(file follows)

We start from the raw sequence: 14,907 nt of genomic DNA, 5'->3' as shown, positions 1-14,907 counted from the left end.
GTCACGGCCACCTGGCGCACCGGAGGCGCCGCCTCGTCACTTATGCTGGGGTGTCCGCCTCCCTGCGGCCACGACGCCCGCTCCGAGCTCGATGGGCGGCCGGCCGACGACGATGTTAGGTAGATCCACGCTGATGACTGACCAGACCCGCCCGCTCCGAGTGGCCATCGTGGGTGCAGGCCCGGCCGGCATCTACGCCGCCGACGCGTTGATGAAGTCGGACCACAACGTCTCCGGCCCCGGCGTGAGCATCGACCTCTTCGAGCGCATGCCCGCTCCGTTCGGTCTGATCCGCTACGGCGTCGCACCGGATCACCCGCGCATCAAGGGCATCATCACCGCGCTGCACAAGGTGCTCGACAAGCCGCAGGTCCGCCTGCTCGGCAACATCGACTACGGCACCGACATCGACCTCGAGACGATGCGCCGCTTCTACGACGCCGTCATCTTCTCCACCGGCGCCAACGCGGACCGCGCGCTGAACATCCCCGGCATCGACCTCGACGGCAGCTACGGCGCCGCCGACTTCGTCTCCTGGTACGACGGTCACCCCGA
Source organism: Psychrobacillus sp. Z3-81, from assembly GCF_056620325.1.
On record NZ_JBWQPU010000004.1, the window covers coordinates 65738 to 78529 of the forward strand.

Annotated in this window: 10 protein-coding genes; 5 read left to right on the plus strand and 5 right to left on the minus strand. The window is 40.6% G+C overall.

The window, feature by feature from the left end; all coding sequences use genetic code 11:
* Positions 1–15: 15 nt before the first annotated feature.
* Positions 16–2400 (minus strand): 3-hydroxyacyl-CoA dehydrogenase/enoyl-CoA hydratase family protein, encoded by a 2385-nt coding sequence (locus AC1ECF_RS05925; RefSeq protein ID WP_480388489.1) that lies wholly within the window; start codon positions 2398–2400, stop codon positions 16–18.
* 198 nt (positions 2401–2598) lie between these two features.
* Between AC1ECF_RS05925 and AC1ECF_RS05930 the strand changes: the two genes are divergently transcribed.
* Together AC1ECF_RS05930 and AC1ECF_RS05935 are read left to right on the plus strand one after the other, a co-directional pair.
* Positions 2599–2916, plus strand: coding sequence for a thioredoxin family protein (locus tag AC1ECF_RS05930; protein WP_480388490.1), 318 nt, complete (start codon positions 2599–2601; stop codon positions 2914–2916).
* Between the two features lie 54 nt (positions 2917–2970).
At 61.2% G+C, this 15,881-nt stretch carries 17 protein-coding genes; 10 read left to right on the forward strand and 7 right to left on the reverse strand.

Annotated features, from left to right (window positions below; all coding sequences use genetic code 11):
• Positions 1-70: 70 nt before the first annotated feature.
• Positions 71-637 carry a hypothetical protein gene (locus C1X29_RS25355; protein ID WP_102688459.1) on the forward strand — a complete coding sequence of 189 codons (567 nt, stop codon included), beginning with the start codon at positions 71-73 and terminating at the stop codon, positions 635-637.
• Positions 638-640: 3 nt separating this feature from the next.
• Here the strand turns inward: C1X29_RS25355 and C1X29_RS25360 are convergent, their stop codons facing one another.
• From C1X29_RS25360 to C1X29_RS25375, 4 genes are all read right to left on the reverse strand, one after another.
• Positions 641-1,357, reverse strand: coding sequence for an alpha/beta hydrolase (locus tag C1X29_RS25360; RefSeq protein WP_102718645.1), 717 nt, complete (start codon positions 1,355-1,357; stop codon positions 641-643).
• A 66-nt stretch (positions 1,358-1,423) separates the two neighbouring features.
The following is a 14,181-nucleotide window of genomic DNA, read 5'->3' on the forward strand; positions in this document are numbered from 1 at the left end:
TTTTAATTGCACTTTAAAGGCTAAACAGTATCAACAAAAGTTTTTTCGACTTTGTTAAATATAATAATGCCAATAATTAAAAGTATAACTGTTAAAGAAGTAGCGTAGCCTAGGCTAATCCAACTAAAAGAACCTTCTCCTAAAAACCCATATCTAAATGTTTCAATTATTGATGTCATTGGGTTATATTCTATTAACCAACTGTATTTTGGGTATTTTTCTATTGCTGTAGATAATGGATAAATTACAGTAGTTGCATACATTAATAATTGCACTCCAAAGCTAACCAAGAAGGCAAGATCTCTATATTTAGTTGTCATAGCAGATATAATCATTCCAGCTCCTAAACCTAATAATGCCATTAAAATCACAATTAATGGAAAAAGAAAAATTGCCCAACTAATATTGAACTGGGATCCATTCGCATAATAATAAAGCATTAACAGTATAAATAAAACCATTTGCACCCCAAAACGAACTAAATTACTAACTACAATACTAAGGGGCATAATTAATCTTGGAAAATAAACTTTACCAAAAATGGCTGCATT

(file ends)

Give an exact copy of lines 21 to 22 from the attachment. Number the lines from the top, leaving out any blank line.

• Positions 641-1,357, reverse strand: coding sequence for an alpha/beta hydrolase (locus tag C1X29_RS25360; RefSeq protein WP_102718645.1), 717 nt, complete (start codon positions 1,355-1,357; stop codon positions 641-643).
• A 66-nt stretch (positions 1,358-1,423) separates the two neighbouring features.